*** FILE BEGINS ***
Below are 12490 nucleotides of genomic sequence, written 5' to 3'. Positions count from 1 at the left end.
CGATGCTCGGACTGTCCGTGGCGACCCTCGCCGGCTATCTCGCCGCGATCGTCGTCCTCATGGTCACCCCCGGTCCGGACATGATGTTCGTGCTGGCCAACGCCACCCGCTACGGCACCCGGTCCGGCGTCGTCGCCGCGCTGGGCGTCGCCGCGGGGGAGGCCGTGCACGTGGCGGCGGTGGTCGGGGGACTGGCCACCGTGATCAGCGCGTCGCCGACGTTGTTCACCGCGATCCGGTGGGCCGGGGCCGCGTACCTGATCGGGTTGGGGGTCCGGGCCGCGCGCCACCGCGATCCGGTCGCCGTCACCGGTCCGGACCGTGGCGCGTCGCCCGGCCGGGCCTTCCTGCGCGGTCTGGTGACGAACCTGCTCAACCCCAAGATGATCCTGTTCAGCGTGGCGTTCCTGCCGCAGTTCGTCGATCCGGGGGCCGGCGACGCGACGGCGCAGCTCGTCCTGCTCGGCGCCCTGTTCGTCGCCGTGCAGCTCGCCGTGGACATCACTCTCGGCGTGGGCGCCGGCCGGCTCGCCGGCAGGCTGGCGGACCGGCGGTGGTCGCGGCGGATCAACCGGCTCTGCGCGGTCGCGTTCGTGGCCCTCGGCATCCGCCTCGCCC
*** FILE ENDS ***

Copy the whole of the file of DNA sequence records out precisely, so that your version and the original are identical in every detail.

Below are 12490 nucleotides of genomic sequence, written 5' to 3'. Positions count from 1 at the left end.
CGATGCTCGGACTGTCCGTGGCGACCCTCGCCGGCTATCTCGCCGCGATCGTCGTCCTCATGGTCACCCCCGGTCCGGACATGATGTTCGTGCTGGCCAACGCCACCCGCTACGGCACCCGGTCCGGCGTCGTCGCCGCGCTGGGCGTCGCCGCGGGGGAGGCCGTGCACGTGGCGGCGGTGGTCGGGGGACTGGCCACCGTGATCAGCGCGTCGCCGACGTTGTTCACCGCGATCCGGTGGGCCGGGGCCGCGTACCTGATCGGGTTGGGGGTCCGGGCCGCGCGCCACCGCGATCCGGTCGCCGTCACCGGTCCGGACCGTGGCGCGTCGCCCGGCCGGGCCTTCCTGCGCGGTCTGGTGACGAACCTGCTCAACCCCAAGATGATCCTGTTCAGCGTGGCGTTCCTGCCGCAGTTCGTCGATCCGGGGGCCGGCGACGCGACGGCGCAGCTCGTCCTGCTCGGCGCCCTGTTCGTCGCCGTGCAGCTCGCCGTGGACATCACTCTCGGCGTGGGCGCCGGCCGGCTCGCCGGCAGGCTGGCGGACCGGCGGTGGTCGCGGCGGATCAACCGGCTCTGCGCGGTCGCGTTCGTGGCCCTCGGCATCCGCCTCGCCC